Why Customers Don't Want Your "Customer Service"

You needed a new machine for your business. You shopped for the best value. You budgeted for the cost. You ordered the machine so it would be at your workplace in time for your big project. You scheduled someone to be on site to receive the machine and get it installed. You did your part.

Then, when the machine arrived, it was missing a crucial part. You immediately do what you are supposed to do when there is a problem: you call the company's customer service number. You are told, "Yes. We are so sorry about that, but we aren't expecting that part in for another 2 weeks. We ran out of those parts, but wanted you to have the rest of the machine for now. As soon as we get that crucial part in we will ship it to you immediately." Everyone is very polite and empathetic, but you didn't want polite and empathetic customer service, you wanted your new machine so you could run your business.

Reactive Customer Service
One way to ensure customers are raving, not ranting, about you is to redefine the old, commonly accepted meaning of customer service. The outdated definition of customer service is resolving a customer's problem AFTER the sale. We tell customers our response time to their problem is faster than the other guys, we hire a customer service department to take their problem calls, and we provide liberal return policies when they are disappointed with their purchase. To some companies, problems are just part of the process, so they create a mechanism to react to complaints.

Proactive Customer Service
Today, businesses can't afford more problems to fix. Margins are too tight, and problems cost too much. Problems erode valuable time, resources, reputation, and cash. Rather than paying to fix mistakes and problems, invest in preventing problems. Customer service is something that should be happening behind the scenes, before a customer orders from you.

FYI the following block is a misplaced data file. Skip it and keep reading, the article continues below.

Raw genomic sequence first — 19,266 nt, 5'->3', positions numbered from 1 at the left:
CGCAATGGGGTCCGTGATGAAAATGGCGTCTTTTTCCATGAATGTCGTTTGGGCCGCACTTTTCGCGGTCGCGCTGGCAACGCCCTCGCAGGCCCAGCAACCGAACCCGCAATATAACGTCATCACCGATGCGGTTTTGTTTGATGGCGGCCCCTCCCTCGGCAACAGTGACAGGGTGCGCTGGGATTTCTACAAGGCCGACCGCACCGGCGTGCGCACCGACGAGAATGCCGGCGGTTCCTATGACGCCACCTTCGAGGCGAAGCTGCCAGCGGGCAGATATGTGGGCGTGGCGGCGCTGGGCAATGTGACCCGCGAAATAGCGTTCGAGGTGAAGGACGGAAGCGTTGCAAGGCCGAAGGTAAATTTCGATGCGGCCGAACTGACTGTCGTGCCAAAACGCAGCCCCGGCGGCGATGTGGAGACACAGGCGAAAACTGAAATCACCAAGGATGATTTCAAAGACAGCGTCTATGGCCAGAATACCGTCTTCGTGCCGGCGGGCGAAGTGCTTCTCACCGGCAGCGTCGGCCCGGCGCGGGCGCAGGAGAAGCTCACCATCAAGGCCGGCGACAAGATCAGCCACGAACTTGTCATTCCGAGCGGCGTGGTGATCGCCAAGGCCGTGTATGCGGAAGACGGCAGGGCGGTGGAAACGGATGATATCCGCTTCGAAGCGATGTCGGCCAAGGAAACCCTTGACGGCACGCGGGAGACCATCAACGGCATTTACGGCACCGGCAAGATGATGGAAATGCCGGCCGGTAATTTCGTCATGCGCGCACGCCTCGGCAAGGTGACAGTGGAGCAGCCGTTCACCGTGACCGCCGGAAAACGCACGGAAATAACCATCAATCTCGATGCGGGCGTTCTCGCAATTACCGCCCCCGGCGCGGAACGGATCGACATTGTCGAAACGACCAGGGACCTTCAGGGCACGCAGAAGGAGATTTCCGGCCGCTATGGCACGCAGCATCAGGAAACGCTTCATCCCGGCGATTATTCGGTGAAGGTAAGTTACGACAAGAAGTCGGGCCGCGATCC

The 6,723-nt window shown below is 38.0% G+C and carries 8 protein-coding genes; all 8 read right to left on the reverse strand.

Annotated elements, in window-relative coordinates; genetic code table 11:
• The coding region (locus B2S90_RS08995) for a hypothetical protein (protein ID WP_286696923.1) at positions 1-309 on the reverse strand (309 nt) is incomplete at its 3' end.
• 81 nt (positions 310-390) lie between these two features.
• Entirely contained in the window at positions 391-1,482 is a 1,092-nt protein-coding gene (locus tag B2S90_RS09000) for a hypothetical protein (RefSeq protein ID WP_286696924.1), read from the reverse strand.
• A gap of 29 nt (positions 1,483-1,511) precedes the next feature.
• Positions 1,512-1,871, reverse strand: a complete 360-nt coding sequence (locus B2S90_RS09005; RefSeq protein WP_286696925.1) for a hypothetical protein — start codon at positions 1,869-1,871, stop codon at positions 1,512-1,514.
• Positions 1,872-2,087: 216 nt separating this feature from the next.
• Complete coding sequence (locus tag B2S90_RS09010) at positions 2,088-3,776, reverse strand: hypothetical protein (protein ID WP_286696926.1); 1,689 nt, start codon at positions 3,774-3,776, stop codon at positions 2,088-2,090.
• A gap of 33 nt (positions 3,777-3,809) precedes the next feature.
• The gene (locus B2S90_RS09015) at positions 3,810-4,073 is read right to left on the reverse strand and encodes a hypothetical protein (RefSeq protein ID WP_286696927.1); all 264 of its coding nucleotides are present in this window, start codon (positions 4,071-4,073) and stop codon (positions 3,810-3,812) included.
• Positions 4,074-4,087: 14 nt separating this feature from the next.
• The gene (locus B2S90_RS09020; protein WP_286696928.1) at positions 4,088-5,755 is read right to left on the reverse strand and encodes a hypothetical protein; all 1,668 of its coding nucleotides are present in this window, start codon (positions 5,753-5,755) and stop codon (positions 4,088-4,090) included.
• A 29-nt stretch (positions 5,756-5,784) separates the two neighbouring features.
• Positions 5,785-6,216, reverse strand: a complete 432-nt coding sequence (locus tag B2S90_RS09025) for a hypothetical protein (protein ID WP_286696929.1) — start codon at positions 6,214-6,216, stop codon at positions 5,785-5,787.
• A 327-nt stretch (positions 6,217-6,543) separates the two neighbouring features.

Customer service isn't a phone number. It is component of your business process.
Customer service should be an exercise of constantly refining your business process so that customers never experience a problem. It should also be the act of studying your business and industry to such a degree, that you can anticipate even the oddest problems and take action to eliminate it before the sale. The icing on the customer service cake would be that you did something better than their expectations. "Customer service" should not be a phone number customers use to file complaints.

Customer service is understanding your customers.
Take the time to truly understand what is important to your most valuable customers. Don't assume you know what is important to your customer; there's a great chance it is much different from what is important to you. Study, learn, ask questions, and then anticipate what their problems will be. Create solutions and quality controls within your business that aggressively seek out those problems and eliminate them long before they become your customer's headache or disappointment with you.

Customer service creates a bonus more valuable than money. It saves time.
Do you value your time? You can bet your paying customer does. Today, time is a commodity and often has more value to customers than money. Imagine how you would feel if someone took the cash out of your wallet and set it all on fire. Customers double that intense feeling when it comes to their time. Deliver a problem free service or product to your customer and you are giving them a bonus of time. Time they didn't have to spend fixing a problem, calling you, exchanging an item, demanding a discount, or canceling a sale. It could be time they spend telling their neighbor about the excellent service you provide to your customers.

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